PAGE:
Garden Tips for March

March is fast approaching. When you start seeing the daffodils pop up and the fruit trees blooming you can’t help but get excited. (Blue Fig Farmstead is in Zone 7b/8a) Warmer days are ahead that you can spend all day outside without breaking a sweat. That is a big deal here by the way. March is when all I want to do is get my hands in the dirt and start planting all the seeds. So here are my garden tips for March.

Know the difference

#1 Garden tip for March: Know the difference. Is it Spring or Fool’s Spring? Every year my Plum tree seems to bloom earlier and earlier. This year I saw the beautiful white blooms by mid February. (Fools spring can do serious damage to your trees and bushes) Last year my Plum and Pear trees were in full bloom by March and we had a hard freeze the last weekend of March. My poor Pear tree was seriously damaged. I would have to say about 40% of the tree was damaged. It was such a sad sight to see. My plum tree did a little better possibly because it didn’t get a direct hit from the north winds.

Now do you see why there is a need to hold off on planting in March. One minute the weather makes you think you are its one and only and the next it is turning on you and all your love only to come back again professing its love to you again. Don’t be fooled, March is just crazy!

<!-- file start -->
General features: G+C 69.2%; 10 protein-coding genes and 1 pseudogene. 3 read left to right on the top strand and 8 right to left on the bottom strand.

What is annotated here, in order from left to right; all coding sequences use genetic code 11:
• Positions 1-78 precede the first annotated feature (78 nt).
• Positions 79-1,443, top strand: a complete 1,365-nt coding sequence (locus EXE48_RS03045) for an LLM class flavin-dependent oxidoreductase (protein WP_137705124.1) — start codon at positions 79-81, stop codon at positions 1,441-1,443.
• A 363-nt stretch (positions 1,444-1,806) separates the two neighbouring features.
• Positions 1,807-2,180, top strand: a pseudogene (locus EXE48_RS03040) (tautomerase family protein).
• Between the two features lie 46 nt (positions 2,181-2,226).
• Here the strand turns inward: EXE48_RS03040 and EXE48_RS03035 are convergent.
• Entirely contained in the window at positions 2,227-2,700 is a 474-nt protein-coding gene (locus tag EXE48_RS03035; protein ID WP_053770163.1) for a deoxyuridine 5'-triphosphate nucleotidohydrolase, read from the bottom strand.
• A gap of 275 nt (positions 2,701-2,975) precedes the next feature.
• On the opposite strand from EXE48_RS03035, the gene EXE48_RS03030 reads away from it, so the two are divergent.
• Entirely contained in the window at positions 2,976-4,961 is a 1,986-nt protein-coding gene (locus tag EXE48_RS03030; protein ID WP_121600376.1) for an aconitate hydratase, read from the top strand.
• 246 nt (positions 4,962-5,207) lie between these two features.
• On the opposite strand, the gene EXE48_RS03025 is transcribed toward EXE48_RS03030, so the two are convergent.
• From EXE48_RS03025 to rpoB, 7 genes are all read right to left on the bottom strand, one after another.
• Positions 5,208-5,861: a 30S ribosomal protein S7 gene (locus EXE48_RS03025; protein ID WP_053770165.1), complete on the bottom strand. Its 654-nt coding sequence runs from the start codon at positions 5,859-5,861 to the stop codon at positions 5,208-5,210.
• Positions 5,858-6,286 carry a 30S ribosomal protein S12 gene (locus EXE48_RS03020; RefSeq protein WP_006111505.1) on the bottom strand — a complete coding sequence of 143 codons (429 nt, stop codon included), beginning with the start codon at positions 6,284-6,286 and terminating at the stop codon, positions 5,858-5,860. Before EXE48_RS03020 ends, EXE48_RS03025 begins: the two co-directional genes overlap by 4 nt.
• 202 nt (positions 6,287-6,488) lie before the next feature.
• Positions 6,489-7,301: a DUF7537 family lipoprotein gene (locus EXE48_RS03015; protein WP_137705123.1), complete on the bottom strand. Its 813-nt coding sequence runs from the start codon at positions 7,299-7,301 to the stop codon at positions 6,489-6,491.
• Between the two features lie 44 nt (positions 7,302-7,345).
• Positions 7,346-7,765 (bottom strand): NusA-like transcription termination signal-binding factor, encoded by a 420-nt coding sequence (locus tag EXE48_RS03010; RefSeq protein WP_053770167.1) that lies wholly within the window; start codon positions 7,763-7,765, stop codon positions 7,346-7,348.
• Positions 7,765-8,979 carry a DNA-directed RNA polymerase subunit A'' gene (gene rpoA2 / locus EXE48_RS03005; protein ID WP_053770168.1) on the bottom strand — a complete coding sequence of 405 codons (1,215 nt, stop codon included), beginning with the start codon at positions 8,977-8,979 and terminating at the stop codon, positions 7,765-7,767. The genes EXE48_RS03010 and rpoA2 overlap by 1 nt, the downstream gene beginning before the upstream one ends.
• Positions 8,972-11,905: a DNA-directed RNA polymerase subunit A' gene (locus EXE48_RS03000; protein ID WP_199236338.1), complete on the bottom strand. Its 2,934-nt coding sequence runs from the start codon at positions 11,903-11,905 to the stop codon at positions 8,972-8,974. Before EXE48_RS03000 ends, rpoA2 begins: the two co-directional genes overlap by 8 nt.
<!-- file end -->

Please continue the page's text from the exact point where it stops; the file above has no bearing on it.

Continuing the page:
Garden tip for March: Don’t be fooled

Finish what needs done

#2 Garden tip for March: Finish what needs done. If you have not done all the things to prepare for Spring in January and February then March is your last chance to get those things done. Go here to see what can be done in January and February.

Know What You Can Plant

#3 Garden tip for March: Know What You Can Plant. If you have done all the things then mid March is a good time to get some cool weather plants into your garden beds. A few good ones that can handle the cooler night temperatures are cabbage, beets, spinach, lettuce, carrots, turnips and radishes.

I like to directly sow all of the cool weather plants by seed. And because I know March can be fickle I keep a pile of hay close by. This way if a frosty night is forecast I can throw some hay over the bed to protect the seedlings. All chance of frost is gone by mid April so you only have to keep an eye on them for a couple of weeks.

Plan for Summer

#4 Garden tip for March: Plan for Summer. The beginning of March is when I start my summer seeds inside. Things like the tomatoes, peppers and cucumbers. These can be in the ground by mid April when you no longer have to worry about the weather being unpredictable.

What is your planting zone? Follow this link to find out.

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